A thought that keeps me going at this time of year: I am truly grateful that so many people are passionate about wanting to attend our school.
With decision notification dates looming, Admission Directors are busy managing committee work, evaluating applications, organizing mailings and/or online notifications, consulting with school heads, and squeezing in one or two more meetings with applicant parents—all while managing re-enrollment and gearing up for the financial aid season. March Madness has arrived, and in spite of our best efforts, a significant number of families will be disappointed. Disappointment is an inevitable part of the admission process, and managing disappointment is an important part of what we do. Ultimately, all we can do is transparently communicate our policies and procedures, treat applicant families respectfully, and listen—nothing new, of course, but perhaps at this time of year it is helpful to remember that all we can do is all we can do.
Process transparency builds confidence in the decision process. At St. Mark’s, we sometimes quip that process communication will either allay fears or confirm them—hopefully, the former. How do we decide? Who decides? How important is testing? What role do committees play? What types of students do we seek? How many spaces are available at each grade level? Is there a preference for community applicants? What is the admission percentage rate? Is preference given to community applicants? I believe process communication instills faith in our decisions and we take advantage of every opportunity (open houses, coffees, meetings, etc.) to talk about our decision process. When parents are left to wonder how decisions are made, they will inevitably engage in negative speculation. A mysterious decision process is an invitation to bitter assumptions. Parents who believe the process is fair, professional, and carefully planned are less likely to feel victimized, even though they may be disappointed.
This is Personal
Experiencing the admission process as a parent was my most important admission education experience. While I knew the drill, I was amazed at the perspective I gained from being an anxious applicant parent. I knew what questions to ask and I knew a lot about the schools, but I foolishly assumed that my insider perspective would somehow empower me with objectivity. I was wrong. This is personal. In the years following my children’s admission experience, I have abandoned boilerplate answers and polished presentations. I want applicant families to know I am listening to them and that I am genuinely grateful for their interest in St. Mark’s. As a parent, the schools that impressed me the most were the schools where I felt known, valued, and respected. With so many applicants and so little time, the task of connecting with individual families is perhaps my greatest challenge. Little things, as always, matter a lot: returning calls and emails promptly, writing personal notes, addressing concerns directly, and never promising more than can be delivered. As in all other pursuits, treating people respectfully is a prerequisite to gaining trust and confidence.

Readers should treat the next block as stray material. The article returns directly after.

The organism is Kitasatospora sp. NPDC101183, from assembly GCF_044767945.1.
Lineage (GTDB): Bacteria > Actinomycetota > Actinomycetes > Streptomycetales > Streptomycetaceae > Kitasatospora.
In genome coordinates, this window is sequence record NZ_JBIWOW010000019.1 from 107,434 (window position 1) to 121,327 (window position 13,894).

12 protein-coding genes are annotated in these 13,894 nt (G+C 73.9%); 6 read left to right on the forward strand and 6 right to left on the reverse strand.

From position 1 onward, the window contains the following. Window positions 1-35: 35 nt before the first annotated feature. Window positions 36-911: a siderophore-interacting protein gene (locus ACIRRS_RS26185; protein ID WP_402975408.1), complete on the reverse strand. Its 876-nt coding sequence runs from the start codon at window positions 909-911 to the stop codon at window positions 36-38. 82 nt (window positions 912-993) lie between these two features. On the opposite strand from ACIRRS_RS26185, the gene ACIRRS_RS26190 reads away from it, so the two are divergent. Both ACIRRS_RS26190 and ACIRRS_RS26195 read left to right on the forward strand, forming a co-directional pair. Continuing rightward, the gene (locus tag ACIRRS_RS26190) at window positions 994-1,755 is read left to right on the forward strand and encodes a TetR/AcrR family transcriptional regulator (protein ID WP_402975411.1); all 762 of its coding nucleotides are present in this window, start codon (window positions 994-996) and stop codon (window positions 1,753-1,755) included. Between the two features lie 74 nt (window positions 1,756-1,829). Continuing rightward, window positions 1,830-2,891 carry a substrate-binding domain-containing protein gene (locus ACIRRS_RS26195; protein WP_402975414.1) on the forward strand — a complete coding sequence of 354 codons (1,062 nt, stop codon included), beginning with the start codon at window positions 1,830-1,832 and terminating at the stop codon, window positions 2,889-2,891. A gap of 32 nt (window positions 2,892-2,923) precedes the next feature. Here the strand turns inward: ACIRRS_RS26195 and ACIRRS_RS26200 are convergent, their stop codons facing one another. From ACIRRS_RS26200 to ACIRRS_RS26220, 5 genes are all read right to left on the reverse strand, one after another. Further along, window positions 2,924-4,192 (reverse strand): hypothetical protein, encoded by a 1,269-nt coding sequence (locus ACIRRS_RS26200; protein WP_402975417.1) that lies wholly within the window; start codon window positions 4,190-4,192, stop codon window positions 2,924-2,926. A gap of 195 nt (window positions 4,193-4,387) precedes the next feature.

Listen and Learn
In Dallas, many Admission Directors offer to meet with families in the weeks following decision notifications. While the information we are able to communicate in these meetings is limited, our willingness to meet communicates respect and builds confidence. Of course, these meetings are not always pleasant, but in my experience, post-decision conferences can be informative for both parties and frequently become a catalyst for future (successful) applications. Whether in a face-to-face meeting or over the telephone, it is important to hear what parents have to say. I learned the hard way that most parents come to my office with more than “why not?” on their minds. I learned quickly that “decision defense” is not usually the primary purpose of the meeting. Once I decided to listen rather than defend, I started learning a great deal about our process. Hearing criticism is always difficult (and the timing could not be worse), but I have learned important lessons by listening to our most passionate critics. Sometimes, perhaps most of the time, parents simply want to be heard, and by hearing, I learn a lot.
Disappointment is an unavoidable outcome for many of our applicant families and there will never be a perfect answer to “why not?” Nothing can “fix” the immediate disappointment many of our applicant families will feel, but I believe we can and should present our process transparently, treat families respectfully and listen to them objectively. We want people to be passionate about our school and I am truly grateful for their passion.
The Psychology of the Wait List– Presentation by Jon Deveaux (Westminster School, CT) and Fran Ryan (Rumsey Hall School, CT) at the SSATB 2012 Annual
Talking to Parents – Effectively Delivering Tough Decisions: Presentation by Marjorie Mitchell and Julie Williams, The Westminster Schools (GA), at the 2010 SSATB Annual Meeting
Only 58% of Kids Go to the Colleges They Most Want to Attend– an article by Dino Grandoni, The Atlantic Wire, 1/27/12
Wait-Listed & Rejected Students: How to help students handle disappointment: An article from the College Board